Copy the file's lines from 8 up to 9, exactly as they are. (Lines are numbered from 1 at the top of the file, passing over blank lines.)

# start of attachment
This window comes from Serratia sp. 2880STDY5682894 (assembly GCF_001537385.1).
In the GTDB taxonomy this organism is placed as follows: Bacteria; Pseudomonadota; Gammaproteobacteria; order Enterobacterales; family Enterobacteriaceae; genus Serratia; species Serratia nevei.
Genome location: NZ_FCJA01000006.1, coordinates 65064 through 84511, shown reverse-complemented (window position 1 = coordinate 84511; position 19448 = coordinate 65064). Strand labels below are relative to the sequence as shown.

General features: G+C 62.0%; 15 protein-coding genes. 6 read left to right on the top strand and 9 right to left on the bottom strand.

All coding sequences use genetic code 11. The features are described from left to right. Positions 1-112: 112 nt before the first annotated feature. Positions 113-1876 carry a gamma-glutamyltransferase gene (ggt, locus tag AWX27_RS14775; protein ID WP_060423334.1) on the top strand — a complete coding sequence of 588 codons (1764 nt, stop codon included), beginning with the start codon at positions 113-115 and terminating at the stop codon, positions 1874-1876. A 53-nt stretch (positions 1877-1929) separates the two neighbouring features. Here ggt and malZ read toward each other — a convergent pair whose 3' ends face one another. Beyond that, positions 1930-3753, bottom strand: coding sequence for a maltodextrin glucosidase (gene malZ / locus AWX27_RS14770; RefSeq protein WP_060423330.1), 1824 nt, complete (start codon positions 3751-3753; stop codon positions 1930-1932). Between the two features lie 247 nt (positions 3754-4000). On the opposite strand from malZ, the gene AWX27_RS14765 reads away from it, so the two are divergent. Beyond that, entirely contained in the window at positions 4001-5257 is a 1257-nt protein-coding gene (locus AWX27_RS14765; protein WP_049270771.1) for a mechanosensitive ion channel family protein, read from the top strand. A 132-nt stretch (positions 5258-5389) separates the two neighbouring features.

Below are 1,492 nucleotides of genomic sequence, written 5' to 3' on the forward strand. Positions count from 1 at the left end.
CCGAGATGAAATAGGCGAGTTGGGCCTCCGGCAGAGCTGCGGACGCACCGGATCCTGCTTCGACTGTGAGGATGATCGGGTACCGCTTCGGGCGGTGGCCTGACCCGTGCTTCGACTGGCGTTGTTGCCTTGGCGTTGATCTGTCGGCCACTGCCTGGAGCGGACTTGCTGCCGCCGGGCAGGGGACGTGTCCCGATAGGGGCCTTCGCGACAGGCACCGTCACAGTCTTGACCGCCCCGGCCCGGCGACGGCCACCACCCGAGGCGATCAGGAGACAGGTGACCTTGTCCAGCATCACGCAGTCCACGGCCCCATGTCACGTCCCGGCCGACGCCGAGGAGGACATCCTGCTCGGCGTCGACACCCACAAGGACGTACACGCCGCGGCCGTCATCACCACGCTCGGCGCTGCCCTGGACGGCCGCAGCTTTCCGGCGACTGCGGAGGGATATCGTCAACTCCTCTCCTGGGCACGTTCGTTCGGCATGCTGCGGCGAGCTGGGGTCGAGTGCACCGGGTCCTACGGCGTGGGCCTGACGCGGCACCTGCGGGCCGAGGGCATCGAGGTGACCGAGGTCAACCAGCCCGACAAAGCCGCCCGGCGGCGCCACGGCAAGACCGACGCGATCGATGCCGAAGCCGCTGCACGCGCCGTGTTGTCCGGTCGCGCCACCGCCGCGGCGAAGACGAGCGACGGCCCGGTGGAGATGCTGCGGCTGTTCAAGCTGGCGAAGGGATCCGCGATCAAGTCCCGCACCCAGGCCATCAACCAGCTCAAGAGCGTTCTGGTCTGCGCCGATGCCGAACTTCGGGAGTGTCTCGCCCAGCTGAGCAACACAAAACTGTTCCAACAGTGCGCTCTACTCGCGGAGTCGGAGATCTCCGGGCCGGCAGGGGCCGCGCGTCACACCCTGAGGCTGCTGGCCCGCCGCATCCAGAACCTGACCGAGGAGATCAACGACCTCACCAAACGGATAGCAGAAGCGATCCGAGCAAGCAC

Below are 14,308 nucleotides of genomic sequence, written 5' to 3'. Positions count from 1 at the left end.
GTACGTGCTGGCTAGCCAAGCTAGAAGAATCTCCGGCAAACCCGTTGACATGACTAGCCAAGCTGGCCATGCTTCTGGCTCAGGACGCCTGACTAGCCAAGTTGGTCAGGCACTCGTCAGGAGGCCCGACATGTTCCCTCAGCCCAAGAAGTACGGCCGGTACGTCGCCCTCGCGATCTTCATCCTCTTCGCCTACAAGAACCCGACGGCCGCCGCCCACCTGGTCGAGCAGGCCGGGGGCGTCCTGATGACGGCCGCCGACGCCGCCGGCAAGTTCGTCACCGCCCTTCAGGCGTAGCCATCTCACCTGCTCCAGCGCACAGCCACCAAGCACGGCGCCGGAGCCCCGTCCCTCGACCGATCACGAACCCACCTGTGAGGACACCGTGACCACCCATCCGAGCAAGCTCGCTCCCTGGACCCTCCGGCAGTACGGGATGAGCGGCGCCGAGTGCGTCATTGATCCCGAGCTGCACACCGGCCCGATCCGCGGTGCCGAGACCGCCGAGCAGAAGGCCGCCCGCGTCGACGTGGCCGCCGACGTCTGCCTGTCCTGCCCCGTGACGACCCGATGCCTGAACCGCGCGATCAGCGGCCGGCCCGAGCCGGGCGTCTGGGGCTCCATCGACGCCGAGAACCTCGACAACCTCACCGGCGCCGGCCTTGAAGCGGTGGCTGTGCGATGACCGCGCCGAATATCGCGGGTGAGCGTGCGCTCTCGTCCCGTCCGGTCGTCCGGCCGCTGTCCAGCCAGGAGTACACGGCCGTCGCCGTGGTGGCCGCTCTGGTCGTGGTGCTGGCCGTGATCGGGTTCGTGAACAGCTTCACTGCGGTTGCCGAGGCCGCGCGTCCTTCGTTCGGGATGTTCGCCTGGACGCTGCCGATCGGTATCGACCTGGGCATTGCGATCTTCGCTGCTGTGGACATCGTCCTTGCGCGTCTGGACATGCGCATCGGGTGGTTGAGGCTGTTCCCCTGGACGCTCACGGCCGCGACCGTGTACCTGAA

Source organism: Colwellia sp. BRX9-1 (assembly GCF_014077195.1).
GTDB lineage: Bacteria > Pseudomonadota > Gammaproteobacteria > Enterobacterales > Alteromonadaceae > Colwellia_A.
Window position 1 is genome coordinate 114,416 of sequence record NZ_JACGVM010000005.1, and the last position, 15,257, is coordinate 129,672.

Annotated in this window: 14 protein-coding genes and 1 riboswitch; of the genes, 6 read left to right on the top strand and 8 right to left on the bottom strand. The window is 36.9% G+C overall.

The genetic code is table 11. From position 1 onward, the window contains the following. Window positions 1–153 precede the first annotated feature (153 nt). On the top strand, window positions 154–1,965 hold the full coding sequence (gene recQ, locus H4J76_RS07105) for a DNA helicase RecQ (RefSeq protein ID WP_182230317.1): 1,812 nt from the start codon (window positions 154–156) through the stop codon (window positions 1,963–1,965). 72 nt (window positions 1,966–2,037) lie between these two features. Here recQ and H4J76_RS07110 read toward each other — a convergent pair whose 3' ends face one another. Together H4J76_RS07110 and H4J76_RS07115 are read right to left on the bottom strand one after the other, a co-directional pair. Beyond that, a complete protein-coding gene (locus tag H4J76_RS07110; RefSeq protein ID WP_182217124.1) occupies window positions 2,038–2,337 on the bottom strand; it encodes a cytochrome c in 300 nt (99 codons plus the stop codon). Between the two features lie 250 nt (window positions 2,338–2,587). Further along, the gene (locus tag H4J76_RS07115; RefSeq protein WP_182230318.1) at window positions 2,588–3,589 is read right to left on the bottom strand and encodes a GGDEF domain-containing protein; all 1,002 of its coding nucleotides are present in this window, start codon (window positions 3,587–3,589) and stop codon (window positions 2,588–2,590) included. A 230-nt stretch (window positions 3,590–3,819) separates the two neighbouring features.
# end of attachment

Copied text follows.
Below are 14,308 nucleotides of genomic sequence, written 5' to 3'. Positions count from 1 at the left end.
GTACGTGCTGGCTAGCCAAGCTAGAAGAATCTCCGGCAAACCCGTTGACATGACTAGCCAAGCTGGCCATGCTTCTGGCTCAGGACGCCTGACTAGCCAAGTTGGTCAGGCACTCGTCAGGAGGCCCGACATGTTCCCTCAGCCCAAGAAGTACGGCCGGTACGTCGCCCTCGCGATCTTCATCCTCTTCGCCTACAAGAACCCGACGGCCGCCGCCCACCTGGTCGAGCAGGCCGGGGGCGTCCTGATGACGGCCGCCGACGCCGCCGGCAAGTTCGTCACCGCCCTTCAGGCGTAGCCATCTCACCTGCTCCAGCGCACAGCCACCAAGCACGGCGCCGGAGCCCCGTCCCTCGACCGATCACGAACCCACCTGTGAGGACACCGTGACCACCCATCCGAGCAAGCTCGCTCCCTGGACCCTCCGGCAGTACGGGATGAGCGGCGCCGAGTGCGTCATTGATCCCGAGCTGCACACCGGCCCGATCCGCGGTGCCGAGACCGCCGAGCAGAAGGCCGCCCGCGTCGACGTGGCCGCCGACGTCTGCCTGTCCTGCCCCGTGACGACCCGATGCCTGAACCGCGCGATCAGCGGCCGGCCCGAGCCGGGCGTCTGGGGCTCCATCGACGCCGAGAACCTCGACAACCTCACCGGCGCCGGCCTTGAAGCGGTGGCTGTGCGATGACCGCGCCGAATATCGCGGGTGAGCGTGCGCTCTCGTCCCGTCCGGTCGTCCGGCCGCTGTCCAGCCAGGAGTACACGGCCGTCGCCGTGGTGGCCGCTCTGGTCGTGGTGCTGGCCGTGATCGGGTTCGTGAACAGCTTCACTGCGGTTGCCGAGGCCGCGCGTCCTTCGTTCGGGATGTTCGCCTGGACGCTGCCGATCGGTATCGACCTGGGCATTGCGATCTTCGCTGCTGTGGACATCGTCCTTGCGCGTCTGGACATGCGCATCGGGTGGTTGAGGCTGTTCCCCTGGACGCTCACGGCCGCGACCGTGTACCTGAA